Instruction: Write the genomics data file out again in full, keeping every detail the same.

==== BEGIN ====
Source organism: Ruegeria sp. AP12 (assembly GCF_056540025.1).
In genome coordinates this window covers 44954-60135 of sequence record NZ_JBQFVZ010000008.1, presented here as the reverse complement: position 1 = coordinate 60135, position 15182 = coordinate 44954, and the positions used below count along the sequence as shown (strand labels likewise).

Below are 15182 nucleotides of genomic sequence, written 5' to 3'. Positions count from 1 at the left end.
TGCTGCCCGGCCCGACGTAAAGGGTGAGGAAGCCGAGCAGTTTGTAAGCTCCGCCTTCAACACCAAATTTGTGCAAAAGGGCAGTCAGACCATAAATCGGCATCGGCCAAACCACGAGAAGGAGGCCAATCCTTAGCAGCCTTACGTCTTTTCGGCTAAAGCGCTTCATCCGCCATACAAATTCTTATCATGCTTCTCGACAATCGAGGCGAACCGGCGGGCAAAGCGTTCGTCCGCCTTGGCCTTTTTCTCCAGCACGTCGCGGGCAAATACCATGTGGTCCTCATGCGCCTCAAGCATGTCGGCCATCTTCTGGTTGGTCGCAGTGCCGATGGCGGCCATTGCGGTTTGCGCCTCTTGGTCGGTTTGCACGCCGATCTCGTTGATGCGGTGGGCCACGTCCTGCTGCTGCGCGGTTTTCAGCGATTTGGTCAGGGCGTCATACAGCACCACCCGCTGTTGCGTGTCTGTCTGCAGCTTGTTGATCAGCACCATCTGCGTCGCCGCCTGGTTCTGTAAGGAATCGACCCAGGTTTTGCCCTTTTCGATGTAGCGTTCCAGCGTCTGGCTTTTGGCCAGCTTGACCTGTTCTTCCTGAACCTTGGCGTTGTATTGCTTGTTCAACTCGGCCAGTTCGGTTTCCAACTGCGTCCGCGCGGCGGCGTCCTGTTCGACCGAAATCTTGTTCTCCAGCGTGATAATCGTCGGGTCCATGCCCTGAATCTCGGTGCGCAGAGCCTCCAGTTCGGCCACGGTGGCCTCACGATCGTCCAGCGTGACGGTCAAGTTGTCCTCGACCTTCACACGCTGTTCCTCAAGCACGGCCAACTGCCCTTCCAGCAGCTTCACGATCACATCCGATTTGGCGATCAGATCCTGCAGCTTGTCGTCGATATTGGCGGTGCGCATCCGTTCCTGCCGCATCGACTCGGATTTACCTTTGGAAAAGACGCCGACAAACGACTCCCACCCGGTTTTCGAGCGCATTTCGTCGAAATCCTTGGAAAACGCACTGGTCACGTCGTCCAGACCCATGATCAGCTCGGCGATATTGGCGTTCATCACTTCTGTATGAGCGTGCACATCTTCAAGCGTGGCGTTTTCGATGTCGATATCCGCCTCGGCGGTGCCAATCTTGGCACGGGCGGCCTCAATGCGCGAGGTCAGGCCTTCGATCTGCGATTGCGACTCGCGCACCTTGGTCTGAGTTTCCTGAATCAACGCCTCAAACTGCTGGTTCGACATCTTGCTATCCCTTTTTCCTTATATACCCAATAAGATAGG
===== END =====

Source organism: Ruegeria sp. AP12 (assembly GCF_056540025.1).
In genome coordinates this window covers 44954-60135 of sequence record NZ_JBQFVZ010000008.1, presented here as the reverse complement: position 1 = coordinate 60135, position 15182 = coordinate 44954, and the positions used below count along the sequence as shown (strand labels likewise).

Below are 15182 nucleotides of genomic sequence, written 5' to 3'. Positions count from 1 at the left end.
TGCTGCCCGGCCCGACGTAAAGGGTGAGGAAGCCGAGCAGTTTGTAAGCTCCGCCTTCAACACCAAATTTGTGCAAAAGGGCAGTCAGACCATAAATCGGCATCGGCCAAACCACGAGAAGGAGGCCAATCCTTAGCAGCCTTACGTCTTTTCGGCTAAAGCGCTTCATCCGCCATACAAATTCTTATCATGCTTCTCGACAATCGAGGCGAACCGGCGGGCAAAGCGTTCGTCCGCCTTGGCCTTTTTCTCCAGCACGTCGCGGGCAAATACCATGTGGTCCTCATGCGCCTCAAGCATGTCGGCCATCTTCTGGTTGGTCGCAGTGCCGATGGCGGCCATTGCGGTTTGCGCCTCTTGGTCGGTTTGCACGCCGATCTCGTTGATGCGGTGGGCCACGTCCTGCTGCTGCGCGGTTTTCAGCGATTTGGTCAGGGCGTCATACAGCACCACCCGCTGTTGCGTGTCTGTCTGCAGCTTGTTGATCAGCACCATCTGCGTCGCCGCCTGGTTCTGTAAGGAATCGACCCAGGTTTTGCCCTTTTCGATGTAGCGTTCCAGCGTCTGGCTTTTGGCCAGCTTGACCTGTTCTTCCTGAACCTTGGCGTTGTATTGCTTGTTCAACTCGGCCAGTTCGGTTTCCAACTGCGTCCGCGCGGCGGCGTCCTGTTCGACCGAAATCTTGTTCTCCAGCGTGATAATCGTCGGGTCCATGCCCTGAATCTCGGTGCGCAGAGCCTCCAGTTCGGCCACGGTGGCCTCACGATCGTCCAGCGTGACGGTCAAGTTGTCCTCGACCTTCACACGCTGTTCCTCAAGCACGGCCAACTGCCCTTCCAGCAGCTTCACGATCACATCCGATTTGGCGATCAGATCCTGCAGCTTGTCGTCGATATTGGCGGTGCGCATCCGTTCCTGCCGCATCGACTCGGATTTACCTTTGGAAAAGACGCCGACAAACGACTCCCACCCGGTTTTCGAGCGCATTTCGTCGAAATCCTTGGAAAACGCACTGGTCACGTCGTCCAGACCCATGATCAGCTCGGCGATATTGGCGTTCATCACTTCTGTATGAGCGTGCACATCTTCAAGCGTGGCGTTTTCGATGTCGATATCCGCCTCGGCGGTGCCAATCTTGGCACGGGCGGCCTCAATGCGCGAGGTCAGGCCTTCGATCTGCGATTGCGACTCGCGCACCTTGGTCTGAGTTTCCTGAATCAACGCCTCAAACTGCTGGTTCGACATCTTGCTATCCCTTTTTCCTTATATACCCAATAAGATAGG